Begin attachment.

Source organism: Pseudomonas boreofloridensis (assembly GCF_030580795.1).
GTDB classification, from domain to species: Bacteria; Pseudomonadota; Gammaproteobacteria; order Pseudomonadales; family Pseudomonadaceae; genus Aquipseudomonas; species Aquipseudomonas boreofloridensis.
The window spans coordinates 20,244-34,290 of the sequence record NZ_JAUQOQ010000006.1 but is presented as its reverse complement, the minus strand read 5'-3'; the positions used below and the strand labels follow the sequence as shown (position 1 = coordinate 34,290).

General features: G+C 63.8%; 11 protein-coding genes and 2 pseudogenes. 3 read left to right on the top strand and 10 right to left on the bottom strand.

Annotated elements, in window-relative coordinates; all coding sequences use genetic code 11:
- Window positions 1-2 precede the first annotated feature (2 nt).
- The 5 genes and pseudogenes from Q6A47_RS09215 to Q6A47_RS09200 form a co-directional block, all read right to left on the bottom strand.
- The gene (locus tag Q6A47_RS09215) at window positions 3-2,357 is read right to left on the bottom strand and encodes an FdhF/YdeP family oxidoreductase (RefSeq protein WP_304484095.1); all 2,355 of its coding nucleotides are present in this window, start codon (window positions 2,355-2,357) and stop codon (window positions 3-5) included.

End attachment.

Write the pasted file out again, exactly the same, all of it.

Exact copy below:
Source organism: Pseudomonas boreofloridensis (assembly GCF_030580795.1).
GTDB classification, from domain to species: Bacteria; Pseudomonadota; Gammaproteobacteria; order Pseudomonadales; family Pseudomonadaceae; genus Aquipseudomonas; species Aquipseudomonas boreofloridensis.
The window spans coordinates 20,244-34,290 of the sequence record NZ_JAUQOQ010000006.1 but is presented as its reverse complement, the minus strand read 5'-3'; the positions used below and the strand labels follow the sequence as shown (position 1 = coordinate 34,290).

General features: G+C 63.8%; 11 protein-coding genes and 2 pseudogenes. 3 read left to right on the top strand and 10 right to left on the bottom strand.

Annotated elements, in window-relative coordinates; all coding sequences use genetic code 11:
- Window positions 1-2 precede the first annotated feature (2 nt).
- The 5 genes and pseudogenes from Q6A47_RS09215 to Q6A47_RS09200 form a co-directional block, all read right to left on the bottom strand.
- The gene (locus tag Q6A47_RS09215) at window positions 3-2,357 is read right to left on the bottom strand and encodes an FdhF/YdeP family oxidoreductase (RefSeq protein WP_304484095.1); all 2,355 of its coding nucleotides are present in this window, start codon (window positions 2,355-2,357) and stop codon (window positions 3-5) included.